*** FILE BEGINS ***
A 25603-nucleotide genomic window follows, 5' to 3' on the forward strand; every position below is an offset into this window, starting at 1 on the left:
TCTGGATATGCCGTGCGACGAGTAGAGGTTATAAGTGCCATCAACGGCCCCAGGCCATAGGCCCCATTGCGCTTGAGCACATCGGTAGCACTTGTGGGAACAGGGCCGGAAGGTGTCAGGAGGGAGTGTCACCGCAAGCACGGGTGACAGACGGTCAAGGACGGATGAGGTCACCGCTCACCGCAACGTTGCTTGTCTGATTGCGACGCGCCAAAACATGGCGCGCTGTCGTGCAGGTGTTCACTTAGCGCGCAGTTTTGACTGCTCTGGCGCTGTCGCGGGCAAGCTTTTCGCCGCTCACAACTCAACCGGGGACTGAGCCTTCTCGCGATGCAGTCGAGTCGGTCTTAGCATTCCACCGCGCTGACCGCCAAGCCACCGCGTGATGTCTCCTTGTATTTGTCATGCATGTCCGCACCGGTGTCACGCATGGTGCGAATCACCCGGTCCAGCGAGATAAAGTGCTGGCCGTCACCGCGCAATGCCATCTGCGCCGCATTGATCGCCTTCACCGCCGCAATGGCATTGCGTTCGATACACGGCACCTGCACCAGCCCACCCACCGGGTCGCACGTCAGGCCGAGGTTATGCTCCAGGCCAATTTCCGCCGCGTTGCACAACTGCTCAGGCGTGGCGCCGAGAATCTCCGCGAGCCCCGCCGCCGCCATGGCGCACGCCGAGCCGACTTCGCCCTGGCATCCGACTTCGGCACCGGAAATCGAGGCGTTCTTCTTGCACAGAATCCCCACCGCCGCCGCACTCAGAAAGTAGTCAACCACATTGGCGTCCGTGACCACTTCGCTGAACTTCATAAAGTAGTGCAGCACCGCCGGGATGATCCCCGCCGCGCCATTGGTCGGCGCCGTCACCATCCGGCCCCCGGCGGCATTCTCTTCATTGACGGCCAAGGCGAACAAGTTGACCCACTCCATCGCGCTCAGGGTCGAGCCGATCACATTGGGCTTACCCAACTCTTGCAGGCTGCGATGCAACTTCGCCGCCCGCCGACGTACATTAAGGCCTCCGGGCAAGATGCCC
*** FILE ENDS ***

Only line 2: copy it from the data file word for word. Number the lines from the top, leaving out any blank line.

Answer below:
TCTGGATATGCCGTGCGACGAGTAGAGGTTATAAGTGCCATCAACGGCCCCAGGCCATAGGCCCCATTGCGCTTGAGCACATCGGTAGCACTTGTGGGAACAGGGCCGGAAGGTGTCAGGAGGGAGTGTCACCGCAAGCACGGGTGACAGACGGTCAAGGACGGATGAGGTCACCGCTCACCGCAACGTTGCTTGTCTGATTGCGACGCGCCAAAACATGGCGCGCTGTCGTGCAGGTGTTCACTTAGCGCGCAGTTTTGACTGCTCTGGCGCTGTCGCGGGCAAGCTTTTCGCCGCTCACAACTCAACCGGGGACTGAGCCTTCTCGCGATGCAGTCGAGTCGGTCTTAGCATTCCACCGCGCTGACCGCCAAGCCACCGCGTGATGTCTCCTTGTATTTGTCATGCATGTCCGCACCGGTGTCACGCATGGTGCGAATCACCCGGTCCAGCGAGATAAAGTGCTGGCCGTCACCGCGCAATGCCATCTGCGCCGCATTGATCGCCTTCACCGCCGCAATGGCATTGCGTTCGATACACGGCACCTGCACCAGCCCACCCACCGGGTCGCACGTCAGGCCGAGGTTATGCTCCAGGCCAATTTCCGCCGCGTTGCACAACTGCTCAGGCGTGGCGCCGAGAATCTCCGCGAGCCCCGCCGCCGCCATGGCGCACGCCGAGCCGACTTCGCCCTGGCATCCGACTTCGGCACCGGAAATCGAGGCGTTCTTCTTGCACAGAATCCCCACCGCCGCCGCACTCAGAAAGTAGTCAACCACATTGGCGTCCGTGACCACTTCGCTGAACTTCATAAAGTAGTGCAGCACCGCCGGGATGATCCCCGCCGCGCCATTGGTCGGCGCCGTCACCATCCGGCCCCCGGCGGCATTCTCTTCATTGACGGCCAAGGCGAACAAGTTGACCCACTCCATCGCGCTCAGGGTCGAGCCGATCACATTGGGCTTACCCAACTCTTGCAGGCTGCGATGCAACTTCGCCGCCCGCCGACGTACATTAAGGCCTCCGGGCAAGATGCCC